Confirmed victory
Petitioning Psychology Today Kaja Perina, Editor in Chief and 2 others
This petition was delivered to:
Psychology Today
Kaja Perina, Editor in Chief
Psychology Today
Lybi Ma, Deputy Editor
Psychology Today
Letters

Psychology Today: Stop Publishing Racist & Sexist Articles

***UPDATE 5/31/11: PSYCHOLOGY TODAY APOLOGY IS NOT ENOUGH***

Almost two full weeks after this article first appeared, Kaja Perina, Psychology Today editor-in-chief, issued a lukewarm apology.

By choosing to publish such damaging information, Psychology Today has committed an egregious racial and cultural injury against Black women that cannot be rectified through insincere apologies and nebulous “promises” that it will not happen again. We demand that these proactive steps are taken by Psychology today to address this problem:

* Offer a real apology that acknowledges that scientific racism is wrong and detrimental and that Psychology Today’s choice to publish such material is injurious to Black women;

* Dismiss Satoshi Kanazawa; his track record suggests that he simply cannot be trusted to handle with care and rigor the platform that Psychology Today provides and that its readers respect;

* Clarify the "measures" you've taken to prevent scientific racism from being published on Psychology Today's website and magazine in the future for public evaluation.

* Run a series of articles by other contributors that actively debunk scientific racism and its connection to the field of Psychology.

_________________________________

 

***ORIGINAL PETITION, 5/17/11 ***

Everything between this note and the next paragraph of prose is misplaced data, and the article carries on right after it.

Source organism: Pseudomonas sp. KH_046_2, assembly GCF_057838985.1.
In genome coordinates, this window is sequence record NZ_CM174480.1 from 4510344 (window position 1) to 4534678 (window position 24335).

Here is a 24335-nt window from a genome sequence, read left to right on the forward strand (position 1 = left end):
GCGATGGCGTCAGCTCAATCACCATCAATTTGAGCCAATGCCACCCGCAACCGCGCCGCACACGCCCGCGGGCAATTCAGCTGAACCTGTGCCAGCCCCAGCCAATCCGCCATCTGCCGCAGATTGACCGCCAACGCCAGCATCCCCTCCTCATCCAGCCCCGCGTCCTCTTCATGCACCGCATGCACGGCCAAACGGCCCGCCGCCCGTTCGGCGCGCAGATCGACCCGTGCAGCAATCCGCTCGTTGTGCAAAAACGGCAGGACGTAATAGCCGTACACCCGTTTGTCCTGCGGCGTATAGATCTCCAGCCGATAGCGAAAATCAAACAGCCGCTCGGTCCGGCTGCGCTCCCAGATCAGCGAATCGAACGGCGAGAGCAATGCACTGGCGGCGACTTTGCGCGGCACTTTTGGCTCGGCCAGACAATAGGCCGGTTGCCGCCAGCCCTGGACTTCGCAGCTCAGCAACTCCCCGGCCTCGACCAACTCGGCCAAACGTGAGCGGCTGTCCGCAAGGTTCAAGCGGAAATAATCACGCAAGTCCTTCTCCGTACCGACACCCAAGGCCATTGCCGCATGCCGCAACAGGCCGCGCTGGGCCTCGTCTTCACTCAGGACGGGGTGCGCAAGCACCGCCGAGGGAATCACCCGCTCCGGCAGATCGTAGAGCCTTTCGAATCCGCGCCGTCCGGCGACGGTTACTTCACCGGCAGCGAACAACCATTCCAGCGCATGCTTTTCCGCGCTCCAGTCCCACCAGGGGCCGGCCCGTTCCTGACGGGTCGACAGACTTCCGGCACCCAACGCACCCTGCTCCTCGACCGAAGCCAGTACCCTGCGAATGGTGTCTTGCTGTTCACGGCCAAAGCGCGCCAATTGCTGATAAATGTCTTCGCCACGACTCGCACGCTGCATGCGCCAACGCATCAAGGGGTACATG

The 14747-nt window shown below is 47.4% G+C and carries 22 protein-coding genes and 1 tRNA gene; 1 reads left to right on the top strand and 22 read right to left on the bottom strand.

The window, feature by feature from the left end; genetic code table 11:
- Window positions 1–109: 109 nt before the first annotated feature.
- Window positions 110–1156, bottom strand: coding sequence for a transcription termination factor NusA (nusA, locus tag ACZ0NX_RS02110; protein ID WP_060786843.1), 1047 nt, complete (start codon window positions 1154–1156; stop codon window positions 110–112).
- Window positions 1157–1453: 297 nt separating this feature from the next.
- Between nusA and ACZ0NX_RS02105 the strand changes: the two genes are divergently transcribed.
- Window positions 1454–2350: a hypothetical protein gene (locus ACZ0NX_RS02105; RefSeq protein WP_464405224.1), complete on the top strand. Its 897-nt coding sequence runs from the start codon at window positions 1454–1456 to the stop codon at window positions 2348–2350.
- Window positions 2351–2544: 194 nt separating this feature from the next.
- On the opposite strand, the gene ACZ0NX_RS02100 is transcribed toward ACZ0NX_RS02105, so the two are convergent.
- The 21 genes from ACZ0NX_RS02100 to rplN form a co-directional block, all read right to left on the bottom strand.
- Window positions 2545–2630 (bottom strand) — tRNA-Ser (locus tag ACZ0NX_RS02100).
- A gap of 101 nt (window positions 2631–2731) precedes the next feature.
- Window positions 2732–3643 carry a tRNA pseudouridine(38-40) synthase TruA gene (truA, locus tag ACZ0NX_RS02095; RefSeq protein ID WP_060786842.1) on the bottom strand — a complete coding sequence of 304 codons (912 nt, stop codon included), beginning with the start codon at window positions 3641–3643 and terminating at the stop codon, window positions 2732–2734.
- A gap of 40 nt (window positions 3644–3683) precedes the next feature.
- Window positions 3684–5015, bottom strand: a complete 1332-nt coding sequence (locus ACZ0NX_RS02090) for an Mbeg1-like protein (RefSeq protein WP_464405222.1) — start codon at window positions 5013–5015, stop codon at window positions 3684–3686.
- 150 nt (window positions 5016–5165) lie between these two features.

On May 15, 2011, Psychology Today contributor, Satoshi Kanazawa posted an article entitled "Why Are Black Women Less Physically Attractive Than Other Women?" (now removed from their website, but reblogged here).  We demand that the Psychology Today editorial board publicly account for how and why this racist and sexist article was allowed to be published on the Psychology Today website, and take transparent steps to prevent this from happening in the future. 

Kanazawa's article is nothing more than a vile regurgitation of racist and sexist beliefs about black women disguised as "objective" and "scientific" research findings, and contributes to a historical legacy of using distorted "science" as a tool to justify violent ideas about and treatment of black women. Kanazawa has a history of writing biased and error-ridden articles that attempt to justify racist beliefs. Other scientists have discredited his research and his legitimacy as a social scientist has been called into question.  That Psychology Today publishes Kanazawa's often problematic articles casts serious doubt about the trustworthiness of their publications as well as the rigor of their editorial process.

Psychology Today is not just a magazine and website, but it's also a site that people access resources for mental health services for their well being.  Publishing damaging and crude articles such as Kanazawa's demonstrates a profound disrespect for anyone who turns to Psychology Today for these resources.

Though Psychology Today has removed the article from their website without explanation, the editors have not acknowledged or taken responsibility for publishing the article, discussed the editorial standards they require from their contributors and whether this article satisfied those standards, or explained why Kanazawa remains as a contributor, despite being discredited by other social scientists.  Psychology Today editors have a journalistic and ethical duty to be both transparent about how this article was published and accountable for this failure in public trust.  

Because of the damage that this kind of misinformation creates for both the public and Psychology Today, we demand the following: